Sixth, the proposed rule would ensure that land disturbed by surface coal mining operations is restored to a condition capable of supporting the uses that it could support before any mining, including both those uses dependent upon stream protection or restoration and those uses that promote or support protection and restoration of streams and related environmental values. Existing rules and permitting practices have focused primarily on the land’s suitability for a single approved postmining land use and they have not always been applied in a manner that results in the construction of postmining soils that provide a growth medium suitable for restoration of premining site productivity. For example, postmining soils must include a sufficient root zone to support those uses and soil materials must be placed in a manner that minimizes compaction. Trees and other desirable vegetation struggle to survive on thin, compacted soils. A corollary provision in the proposed rule would require that reclaimed minesites be revegetated with native species unless and until a conflicting postmining land use, such as intensive agriculture, is implemented. Soil characteristics and the degree and type of revegetation have a major impact on precipitation infiltration and surface-water runoff quantity and quality as well as on aquatic life and the terrestrial ecosystems dependent upon perennial and intermittent streams. Nonnative grasslands on mined land throughout Appalachia are not as productive as the native hardwood forests they replaced. These existing reclamation practices reduce the region’s future potential economic opportunities.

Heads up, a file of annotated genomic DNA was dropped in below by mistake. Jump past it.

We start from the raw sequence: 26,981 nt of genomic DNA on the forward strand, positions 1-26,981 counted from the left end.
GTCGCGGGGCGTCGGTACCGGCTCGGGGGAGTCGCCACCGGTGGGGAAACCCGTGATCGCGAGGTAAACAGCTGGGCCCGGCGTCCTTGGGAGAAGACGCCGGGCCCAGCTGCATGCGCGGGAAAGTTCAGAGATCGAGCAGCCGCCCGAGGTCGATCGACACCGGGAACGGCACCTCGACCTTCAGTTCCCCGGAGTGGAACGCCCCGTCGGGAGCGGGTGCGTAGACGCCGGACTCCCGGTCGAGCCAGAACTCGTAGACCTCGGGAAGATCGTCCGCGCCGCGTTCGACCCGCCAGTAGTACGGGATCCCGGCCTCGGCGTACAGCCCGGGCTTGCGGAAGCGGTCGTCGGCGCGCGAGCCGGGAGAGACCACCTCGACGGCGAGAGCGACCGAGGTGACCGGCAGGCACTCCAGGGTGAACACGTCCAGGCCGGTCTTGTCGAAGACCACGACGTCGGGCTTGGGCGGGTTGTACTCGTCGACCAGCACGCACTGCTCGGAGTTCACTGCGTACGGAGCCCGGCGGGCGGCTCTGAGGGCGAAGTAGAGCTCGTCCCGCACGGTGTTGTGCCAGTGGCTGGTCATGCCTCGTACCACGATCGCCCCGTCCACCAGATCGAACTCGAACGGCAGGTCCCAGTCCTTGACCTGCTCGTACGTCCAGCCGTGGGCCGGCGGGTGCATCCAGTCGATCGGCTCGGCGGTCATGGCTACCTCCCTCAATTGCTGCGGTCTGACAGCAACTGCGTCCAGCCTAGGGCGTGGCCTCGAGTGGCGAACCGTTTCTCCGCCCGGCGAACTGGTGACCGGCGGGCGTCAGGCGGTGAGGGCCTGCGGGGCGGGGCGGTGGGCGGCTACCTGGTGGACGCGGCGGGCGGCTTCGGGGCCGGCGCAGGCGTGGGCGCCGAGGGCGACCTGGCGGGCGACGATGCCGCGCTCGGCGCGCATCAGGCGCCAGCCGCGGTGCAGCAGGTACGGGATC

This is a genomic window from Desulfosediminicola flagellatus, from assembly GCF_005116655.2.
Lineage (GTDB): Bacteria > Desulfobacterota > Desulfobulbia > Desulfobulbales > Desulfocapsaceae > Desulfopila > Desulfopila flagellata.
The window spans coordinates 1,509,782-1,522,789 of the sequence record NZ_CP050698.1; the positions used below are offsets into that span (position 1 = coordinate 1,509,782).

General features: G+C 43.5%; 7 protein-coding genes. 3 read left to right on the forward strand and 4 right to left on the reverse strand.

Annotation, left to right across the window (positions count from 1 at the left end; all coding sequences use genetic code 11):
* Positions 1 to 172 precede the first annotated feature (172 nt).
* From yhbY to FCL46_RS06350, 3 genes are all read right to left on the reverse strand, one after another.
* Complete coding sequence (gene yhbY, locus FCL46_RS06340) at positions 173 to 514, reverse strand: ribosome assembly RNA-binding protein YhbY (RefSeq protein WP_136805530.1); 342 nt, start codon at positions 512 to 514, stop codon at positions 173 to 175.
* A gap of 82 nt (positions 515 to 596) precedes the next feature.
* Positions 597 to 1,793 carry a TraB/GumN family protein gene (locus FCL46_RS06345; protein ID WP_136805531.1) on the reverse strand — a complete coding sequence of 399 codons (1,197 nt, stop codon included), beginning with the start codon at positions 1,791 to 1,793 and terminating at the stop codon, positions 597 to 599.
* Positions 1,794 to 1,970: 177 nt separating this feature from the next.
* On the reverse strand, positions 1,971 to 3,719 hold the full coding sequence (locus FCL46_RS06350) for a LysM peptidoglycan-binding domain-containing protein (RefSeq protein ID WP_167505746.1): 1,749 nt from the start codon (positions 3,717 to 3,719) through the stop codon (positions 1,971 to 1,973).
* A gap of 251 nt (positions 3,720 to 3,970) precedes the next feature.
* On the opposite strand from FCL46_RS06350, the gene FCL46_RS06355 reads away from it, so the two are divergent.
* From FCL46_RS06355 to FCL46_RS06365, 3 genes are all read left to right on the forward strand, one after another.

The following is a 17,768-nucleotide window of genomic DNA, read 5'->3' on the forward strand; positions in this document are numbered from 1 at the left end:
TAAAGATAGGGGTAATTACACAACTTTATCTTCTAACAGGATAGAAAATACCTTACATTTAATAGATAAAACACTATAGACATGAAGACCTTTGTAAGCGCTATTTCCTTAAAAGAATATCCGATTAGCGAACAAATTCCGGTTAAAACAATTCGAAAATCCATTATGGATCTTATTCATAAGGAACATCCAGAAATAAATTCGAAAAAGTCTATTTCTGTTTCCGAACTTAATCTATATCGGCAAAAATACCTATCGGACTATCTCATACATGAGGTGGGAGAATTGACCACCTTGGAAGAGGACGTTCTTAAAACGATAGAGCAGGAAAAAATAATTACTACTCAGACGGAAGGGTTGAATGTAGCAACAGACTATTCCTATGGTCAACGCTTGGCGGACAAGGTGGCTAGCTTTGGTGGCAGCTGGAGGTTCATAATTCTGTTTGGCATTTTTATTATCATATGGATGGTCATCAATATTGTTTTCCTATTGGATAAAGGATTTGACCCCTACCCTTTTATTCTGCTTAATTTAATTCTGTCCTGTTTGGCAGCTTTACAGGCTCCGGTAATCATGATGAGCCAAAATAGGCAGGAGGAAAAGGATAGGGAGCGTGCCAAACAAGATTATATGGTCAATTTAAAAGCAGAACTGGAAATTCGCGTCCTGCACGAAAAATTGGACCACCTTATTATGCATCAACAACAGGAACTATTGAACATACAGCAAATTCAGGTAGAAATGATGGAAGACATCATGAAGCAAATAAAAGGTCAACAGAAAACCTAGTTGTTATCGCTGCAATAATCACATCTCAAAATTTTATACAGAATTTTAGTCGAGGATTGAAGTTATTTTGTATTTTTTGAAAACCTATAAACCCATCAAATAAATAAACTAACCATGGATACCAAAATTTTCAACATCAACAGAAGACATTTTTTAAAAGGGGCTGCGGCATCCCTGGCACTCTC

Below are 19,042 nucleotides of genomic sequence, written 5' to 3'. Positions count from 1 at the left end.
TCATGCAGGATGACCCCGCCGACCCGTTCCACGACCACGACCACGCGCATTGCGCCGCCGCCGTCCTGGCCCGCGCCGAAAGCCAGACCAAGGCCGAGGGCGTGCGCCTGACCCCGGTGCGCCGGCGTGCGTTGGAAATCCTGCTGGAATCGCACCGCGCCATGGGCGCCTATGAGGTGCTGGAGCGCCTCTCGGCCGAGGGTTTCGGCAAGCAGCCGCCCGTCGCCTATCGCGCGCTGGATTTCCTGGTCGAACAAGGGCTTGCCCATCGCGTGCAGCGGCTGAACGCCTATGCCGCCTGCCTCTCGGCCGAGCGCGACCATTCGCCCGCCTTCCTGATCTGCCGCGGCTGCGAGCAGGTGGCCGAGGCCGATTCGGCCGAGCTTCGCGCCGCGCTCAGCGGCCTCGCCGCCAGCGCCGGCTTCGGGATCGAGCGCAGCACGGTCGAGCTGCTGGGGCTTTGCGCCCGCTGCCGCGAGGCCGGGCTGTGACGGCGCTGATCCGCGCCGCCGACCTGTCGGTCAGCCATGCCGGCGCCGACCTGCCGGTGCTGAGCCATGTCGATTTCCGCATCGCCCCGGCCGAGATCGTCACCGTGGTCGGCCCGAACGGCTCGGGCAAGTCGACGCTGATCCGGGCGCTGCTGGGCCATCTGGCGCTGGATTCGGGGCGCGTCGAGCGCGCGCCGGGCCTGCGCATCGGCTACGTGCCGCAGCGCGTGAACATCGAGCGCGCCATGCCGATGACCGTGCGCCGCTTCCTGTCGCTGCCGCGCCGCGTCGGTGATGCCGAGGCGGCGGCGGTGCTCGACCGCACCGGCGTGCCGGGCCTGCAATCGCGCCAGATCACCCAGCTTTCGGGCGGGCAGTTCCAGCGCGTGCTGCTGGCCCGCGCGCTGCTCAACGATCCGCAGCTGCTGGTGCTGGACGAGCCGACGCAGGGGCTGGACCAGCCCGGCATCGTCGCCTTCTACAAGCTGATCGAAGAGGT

Seventh, the proposed rule would update and codify requirements and procedures to protect threatened and endangered species and designated critical habitat under the Endangered Species Act of 1973 to help provide regulatory certainty for mining operators. It also would better explain how the fish and wildlife protection and enhancement provisions of SMCRA should be implemented.
Regulatory Impact Analysis